Since my farm scale is small, I don't grow large fields of fodder items. Most are tucked into my own food producing garden areas. New areas opened for gardens often grow a fodder crop or two before switching to something else. And veggie plants growing my own food are often used for fodder too. Examples:
...sweet potatoes. We eat the tuber, livestock eats the rest of the plant.
...green beans. We eat the fresh beans, livestock gets the rest of the plant.
Bananas can be tucked in just about anywhere. I planted a few beside the house in a spot where we will be using to expand the bathroom and hot tub deck. So eventually the bananas will have to go. But for now they can produce fodder.
But I do some have areas pretty much dedicated to fodder. Those areas are often too shady, too difficult to easily access, or too dry for veggie gardens. This includes areas transitioning from sunny grassy areas too shady woods, the entire Secret Garden, the dry river bed, and some wooded areas not yet transitioned into pasture.
Currently my purposely planted fodder crops that are primarily grown for fodder include (we eat a little of some of them):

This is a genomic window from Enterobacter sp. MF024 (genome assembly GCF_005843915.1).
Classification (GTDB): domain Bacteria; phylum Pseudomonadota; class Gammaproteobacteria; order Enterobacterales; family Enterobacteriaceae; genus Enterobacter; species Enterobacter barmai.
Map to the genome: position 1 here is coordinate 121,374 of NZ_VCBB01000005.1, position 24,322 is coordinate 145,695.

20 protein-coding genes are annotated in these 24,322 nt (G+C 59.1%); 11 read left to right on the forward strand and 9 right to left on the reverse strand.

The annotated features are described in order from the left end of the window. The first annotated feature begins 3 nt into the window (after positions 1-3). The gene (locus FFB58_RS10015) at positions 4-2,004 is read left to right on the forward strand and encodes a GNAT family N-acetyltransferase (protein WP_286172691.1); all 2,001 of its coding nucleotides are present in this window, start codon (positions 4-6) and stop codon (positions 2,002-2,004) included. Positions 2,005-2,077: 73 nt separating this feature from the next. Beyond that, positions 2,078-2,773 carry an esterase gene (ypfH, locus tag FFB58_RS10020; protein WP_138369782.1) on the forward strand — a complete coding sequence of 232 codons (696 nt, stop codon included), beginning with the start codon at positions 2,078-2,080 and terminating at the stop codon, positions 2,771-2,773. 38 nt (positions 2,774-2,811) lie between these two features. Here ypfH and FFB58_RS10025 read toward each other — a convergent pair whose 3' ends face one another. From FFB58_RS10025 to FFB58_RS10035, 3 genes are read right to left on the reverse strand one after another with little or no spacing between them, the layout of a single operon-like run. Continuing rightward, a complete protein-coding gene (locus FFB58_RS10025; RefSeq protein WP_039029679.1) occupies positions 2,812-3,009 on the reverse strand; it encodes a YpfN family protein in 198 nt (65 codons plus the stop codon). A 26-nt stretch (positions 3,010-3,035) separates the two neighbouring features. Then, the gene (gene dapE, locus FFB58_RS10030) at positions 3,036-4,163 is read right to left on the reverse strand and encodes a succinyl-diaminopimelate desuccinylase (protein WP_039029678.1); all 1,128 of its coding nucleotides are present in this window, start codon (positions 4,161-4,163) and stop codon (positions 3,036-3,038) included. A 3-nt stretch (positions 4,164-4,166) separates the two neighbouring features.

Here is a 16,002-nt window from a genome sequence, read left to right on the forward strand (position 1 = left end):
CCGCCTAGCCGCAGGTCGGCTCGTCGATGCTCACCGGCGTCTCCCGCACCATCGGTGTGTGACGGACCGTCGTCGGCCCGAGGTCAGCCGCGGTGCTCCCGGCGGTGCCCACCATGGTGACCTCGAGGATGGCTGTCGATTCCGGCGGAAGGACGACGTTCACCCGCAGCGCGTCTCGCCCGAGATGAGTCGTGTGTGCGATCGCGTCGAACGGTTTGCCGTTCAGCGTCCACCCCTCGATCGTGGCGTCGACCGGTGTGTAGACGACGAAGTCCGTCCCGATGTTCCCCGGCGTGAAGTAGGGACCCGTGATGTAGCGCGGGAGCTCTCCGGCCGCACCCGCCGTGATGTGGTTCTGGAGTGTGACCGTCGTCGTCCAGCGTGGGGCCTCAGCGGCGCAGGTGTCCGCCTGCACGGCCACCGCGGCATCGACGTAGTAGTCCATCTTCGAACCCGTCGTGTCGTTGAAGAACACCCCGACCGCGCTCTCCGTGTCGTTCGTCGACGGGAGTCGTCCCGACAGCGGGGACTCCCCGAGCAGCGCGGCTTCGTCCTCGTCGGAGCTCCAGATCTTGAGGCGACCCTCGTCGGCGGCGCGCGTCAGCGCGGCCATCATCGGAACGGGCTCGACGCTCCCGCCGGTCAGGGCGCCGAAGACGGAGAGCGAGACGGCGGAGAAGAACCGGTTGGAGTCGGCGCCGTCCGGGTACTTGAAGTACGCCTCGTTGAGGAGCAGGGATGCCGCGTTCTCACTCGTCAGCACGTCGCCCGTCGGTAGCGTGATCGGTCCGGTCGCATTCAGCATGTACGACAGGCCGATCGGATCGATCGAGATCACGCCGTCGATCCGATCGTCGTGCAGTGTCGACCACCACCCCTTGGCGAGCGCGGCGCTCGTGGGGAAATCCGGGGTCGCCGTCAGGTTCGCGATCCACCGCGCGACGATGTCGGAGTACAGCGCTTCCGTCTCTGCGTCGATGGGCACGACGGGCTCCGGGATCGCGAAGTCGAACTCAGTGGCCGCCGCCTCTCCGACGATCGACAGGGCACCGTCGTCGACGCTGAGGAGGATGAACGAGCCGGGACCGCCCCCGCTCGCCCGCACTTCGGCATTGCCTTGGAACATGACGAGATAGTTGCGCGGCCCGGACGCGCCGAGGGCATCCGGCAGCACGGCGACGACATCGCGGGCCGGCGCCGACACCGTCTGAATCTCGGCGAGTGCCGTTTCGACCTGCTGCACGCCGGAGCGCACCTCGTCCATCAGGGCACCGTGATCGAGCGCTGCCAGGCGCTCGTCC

Pumpkins / winter squash / gourds
A nice thing about fodder crops is that they don't take up my time. It's pretty much plant and walk away. I'm not relying upon high productivity so I'm happy with whatever happens to grow. If the beds gets weedy or filled with grass, I don't feel the last bit guilty about not getting to it. When I harvest the greenery, I can take grass, weeds, and all to offer to the livestock.
The sweet potatoes I planted (above) were bordering a grassy area. With all the recent rains, the grass has gone crazy and invaded the sweets. No problem. I'll just harvest everything, cutting it right down to the ground for feeding to the rabbits. Then the sweet s will resort, letting me know where the tubers are located. I'll harvest them then turn over the soil, removing grass as I dig, and plant over again.